In the judicial enforcement of patents claiming priority of a previous application, it is often in dispute whether the priority has been properly claimed. The question arises if the applicant of the priority application and the applicant of the subsequent application are not same. The answer to this question may be of extraordinary importance. For instance, in the case of US priorities, the first filer and the second filer are often not identical. The reason for this can be found in US law from the time prior to the so-called "America Invents Act." US patent applications could only be filed by the inventor(s) themselves, even if a third party, such as the employer, was entitled to the rights to the invention.
I. General Aspects of the Priority Right
The transfer of the priority right generally presupposes that it occurs within the priority year. The date to which a patent application refers for determining the state of the art could be set back by one year if it is preceded by a first application from which a priority right can be duly deduced. The protection of the applicant in terms of priority is one of the most important mechanisms under the Paris Convention for the Protection of Industrial Property. For European patent applications, this mechanism is set out in Articles 87 et seq. of the EPC. The priority is of great benefit for the applicant. It protects him or her from any harmful prior art made available to the public between the filing date of the priority application and the subsequent European application.
However, the priority right must be actively claimed by the applicant under Article 88(1) EPC. The effects of the priority right will not materialize without declaring to the patent office that the priority of a previous application is claimed. The ineffectiveness of the priority is often discovered when the patent is enforced, i.e. at a time when a correction of the defect is no longer possible. This question was raised in a recent decision of the Federal Court of Justice of 4 September 2018 (X ZR 14/17 "Drahtloses Kommunikationsrecht").
According to a prevailing European view, the priority right emerges from the act of filing the first application. Consequently, the filer of the first application acquires the priority right. This does not necessarily coincide with the right to the invention. If the inventor and the applicant of the first application are identical, the priority right would not follow from the inventor's legal position; rather, it emerges through the inventor’s acting as the first applicant. The right to the invention and the priority right are thus independent rights.
Article 87 EPC assumes that the priority right is transferable by legal transaction. At least under German law, the holder of the first application and the subsequent applicant entitled to the priority do not necessarily have to be the same person. The priority right can thus be transferred to third parties as an isolated asset without any change occurring in the ownership of the first filing. To demonstrate the distinction between priority right and inventor's right, commenters in the literature often refer to the fiduciary relationship: If the applicant of the first application is a trustee, he is entitled to the priority right due to the act of filing the first application. On the other hand, the trustor who is materially entitled to the subject-matter of the application does not acquire that right.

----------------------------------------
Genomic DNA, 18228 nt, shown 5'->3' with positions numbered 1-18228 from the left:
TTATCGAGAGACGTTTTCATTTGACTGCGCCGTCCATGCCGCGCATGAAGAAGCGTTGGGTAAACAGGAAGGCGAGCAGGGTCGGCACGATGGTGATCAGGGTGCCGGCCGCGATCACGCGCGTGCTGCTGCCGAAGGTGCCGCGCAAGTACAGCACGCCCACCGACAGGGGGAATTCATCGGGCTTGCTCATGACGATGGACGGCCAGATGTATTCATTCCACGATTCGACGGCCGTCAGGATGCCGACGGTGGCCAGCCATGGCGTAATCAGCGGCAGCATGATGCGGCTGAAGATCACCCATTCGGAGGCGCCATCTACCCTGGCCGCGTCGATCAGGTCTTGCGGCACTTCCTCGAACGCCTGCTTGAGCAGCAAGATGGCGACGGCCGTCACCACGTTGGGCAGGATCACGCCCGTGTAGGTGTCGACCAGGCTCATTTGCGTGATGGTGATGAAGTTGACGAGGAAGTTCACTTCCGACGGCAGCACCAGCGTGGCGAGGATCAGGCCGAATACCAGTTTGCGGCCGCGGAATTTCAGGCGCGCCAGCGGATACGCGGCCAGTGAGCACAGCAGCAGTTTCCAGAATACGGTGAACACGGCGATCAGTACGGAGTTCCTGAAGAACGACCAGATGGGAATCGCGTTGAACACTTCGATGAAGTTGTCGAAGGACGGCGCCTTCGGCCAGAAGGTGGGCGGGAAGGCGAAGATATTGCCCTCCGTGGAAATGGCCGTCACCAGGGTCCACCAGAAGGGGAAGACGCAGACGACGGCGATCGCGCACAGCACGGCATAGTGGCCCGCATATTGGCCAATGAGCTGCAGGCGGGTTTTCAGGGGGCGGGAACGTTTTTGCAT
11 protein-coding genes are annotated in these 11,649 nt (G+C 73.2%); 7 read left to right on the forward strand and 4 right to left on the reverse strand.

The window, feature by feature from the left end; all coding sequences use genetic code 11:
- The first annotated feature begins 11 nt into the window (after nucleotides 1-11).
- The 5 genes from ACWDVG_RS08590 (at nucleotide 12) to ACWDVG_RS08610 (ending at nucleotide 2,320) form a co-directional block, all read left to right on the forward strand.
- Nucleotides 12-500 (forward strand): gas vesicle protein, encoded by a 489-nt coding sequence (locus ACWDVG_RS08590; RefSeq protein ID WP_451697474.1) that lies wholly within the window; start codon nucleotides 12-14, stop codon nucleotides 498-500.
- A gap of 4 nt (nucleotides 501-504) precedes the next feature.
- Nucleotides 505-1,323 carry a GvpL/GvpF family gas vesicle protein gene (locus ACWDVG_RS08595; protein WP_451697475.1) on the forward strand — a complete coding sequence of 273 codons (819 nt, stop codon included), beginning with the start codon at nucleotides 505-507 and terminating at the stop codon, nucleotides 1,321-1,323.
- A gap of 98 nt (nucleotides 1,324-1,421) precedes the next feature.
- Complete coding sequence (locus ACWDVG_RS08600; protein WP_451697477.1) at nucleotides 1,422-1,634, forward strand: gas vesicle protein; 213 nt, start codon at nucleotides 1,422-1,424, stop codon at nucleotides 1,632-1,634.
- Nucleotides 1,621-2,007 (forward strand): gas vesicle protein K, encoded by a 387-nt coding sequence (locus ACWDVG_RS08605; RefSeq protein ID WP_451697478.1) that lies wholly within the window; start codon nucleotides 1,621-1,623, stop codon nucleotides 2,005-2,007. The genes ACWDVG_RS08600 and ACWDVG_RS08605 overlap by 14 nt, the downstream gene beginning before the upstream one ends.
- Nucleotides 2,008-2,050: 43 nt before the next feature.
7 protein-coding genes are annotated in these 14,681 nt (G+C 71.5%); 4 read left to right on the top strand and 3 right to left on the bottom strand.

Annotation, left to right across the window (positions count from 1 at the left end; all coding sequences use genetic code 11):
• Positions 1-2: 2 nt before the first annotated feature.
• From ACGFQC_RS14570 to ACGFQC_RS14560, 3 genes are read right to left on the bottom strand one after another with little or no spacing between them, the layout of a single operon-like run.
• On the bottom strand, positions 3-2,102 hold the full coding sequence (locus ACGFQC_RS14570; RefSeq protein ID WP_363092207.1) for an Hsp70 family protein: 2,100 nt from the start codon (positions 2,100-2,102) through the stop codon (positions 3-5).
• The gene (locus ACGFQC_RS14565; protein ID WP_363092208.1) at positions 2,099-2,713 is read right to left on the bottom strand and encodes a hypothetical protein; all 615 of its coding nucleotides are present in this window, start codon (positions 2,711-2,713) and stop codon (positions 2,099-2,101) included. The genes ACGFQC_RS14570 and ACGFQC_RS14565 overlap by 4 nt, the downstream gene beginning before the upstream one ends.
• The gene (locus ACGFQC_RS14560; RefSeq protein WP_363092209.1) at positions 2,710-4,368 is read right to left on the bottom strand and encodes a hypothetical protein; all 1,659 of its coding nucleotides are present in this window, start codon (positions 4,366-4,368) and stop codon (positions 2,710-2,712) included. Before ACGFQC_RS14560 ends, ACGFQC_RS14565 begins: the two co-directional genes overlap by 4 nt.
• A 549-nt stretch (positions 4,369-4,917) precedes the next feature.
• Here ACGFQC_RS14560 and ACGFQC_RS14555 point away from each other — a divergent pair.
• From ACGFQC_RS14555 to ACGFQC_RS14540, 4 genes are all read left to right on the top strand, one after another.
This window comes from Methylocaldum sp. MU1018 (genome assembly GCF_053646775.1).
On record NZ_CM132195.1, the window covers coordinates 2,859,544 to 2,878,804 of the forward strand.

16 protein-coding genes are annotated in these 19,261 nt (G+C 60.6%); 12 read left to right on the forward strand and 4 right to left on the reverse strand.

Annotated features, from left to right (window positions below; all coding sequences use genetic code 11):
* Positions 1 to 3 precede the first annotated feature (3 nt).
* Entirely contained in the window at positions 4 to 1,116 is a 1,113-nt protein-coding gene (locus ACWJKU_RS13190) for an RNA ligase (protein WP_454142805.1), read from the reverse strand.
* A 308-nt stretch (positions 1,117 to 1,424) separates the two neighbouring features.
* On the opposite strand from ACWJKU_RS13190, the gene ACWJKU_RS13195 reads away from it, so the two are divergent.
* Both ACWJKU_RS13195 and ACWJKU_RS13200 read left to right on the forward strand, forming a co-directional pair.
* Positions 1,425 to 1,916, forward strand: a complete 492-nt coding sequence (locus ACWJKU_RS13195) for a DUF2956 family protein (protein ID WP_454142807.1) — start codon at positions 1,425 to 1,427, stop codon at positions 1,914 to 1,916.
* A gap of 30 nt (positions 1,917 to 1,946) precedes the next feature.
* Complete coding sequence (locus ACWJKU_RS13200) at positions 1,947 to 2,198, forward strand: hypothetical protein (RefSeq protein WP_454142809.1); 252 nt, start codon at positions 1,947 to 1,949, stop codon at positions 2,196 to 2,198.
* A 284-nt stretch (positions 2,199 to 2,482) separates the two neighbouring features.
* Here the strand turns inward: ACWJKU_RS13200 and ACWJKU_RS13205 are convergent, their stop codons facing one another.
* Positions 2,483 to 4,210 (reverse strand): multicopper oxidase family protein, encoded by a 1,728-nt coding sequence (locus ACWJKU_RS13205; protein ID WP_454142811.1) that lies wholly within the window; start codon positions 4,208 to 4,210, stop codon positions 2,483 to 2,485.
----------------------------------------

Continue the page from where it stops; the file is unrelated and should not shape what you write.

However, in the absence of an explicit provision in an agreement concerning the transfer of the rights to the invention, one can in principle assume that the right to claim the priority has tacitly been transferred together with the rights to the invention. The latter, however, is only one possible interpretation of an agreement in the context of special circumstances. The interpretation could well also result in the priority right being transferred separately from the right to the invention. However, the substantive requirements to be met by the transfer or transferability of the priority right may vary depending on the applicable law.
II. Applicable National Law
The first question that arises in transnational cases is under which law the transfer of the priority right is to be addressed. The answer to that question is controversial so far. A narrow view required the written form of Art. 72 EPC for the transfer of the priority right. This was decided in T62/05. Today, the view expressed in T62/05 appears to be outdated. A more recent decision by the Board of Appeal of the EPO no longer intends to uphold the proof requirements of Art. 72 EPC. But, the reference for the applicable law remains disputed. In fact, there are three possibilities:
- the law of the subsequent application, i.e. the application of the law of the state where the subsequent application is filed, or
- the law of the state where the first/priority application was filed, or
- the law applicable to the legal relationship between the assignee and the assignor of the priority right, i.e. the law of the contract.
A reference to the law of the state where the subsequent application has been filed seems to be an inappropriate approach. In fact, at the time of filing of the first application, in most cases the countries for which a subsequent filing is to be made have not yet been determined. The recourse to the law of the state of the subsequent filing would lead to legal uncertainty. The law applicable to an existing right could only be established retrospectively, depending on the country in which the subsequent application is made.
In T205/14, the Board of Appeal of the EPO argued that the transfer contract should represent the constituting reference for determining the applicable law. According to the Board of Appeal, the reference to the law of the contract shall serve as reference because the parties are familiar with the laws of their legal relationship. This argument is based on practical considerations. It must thus not necessarily be decisive.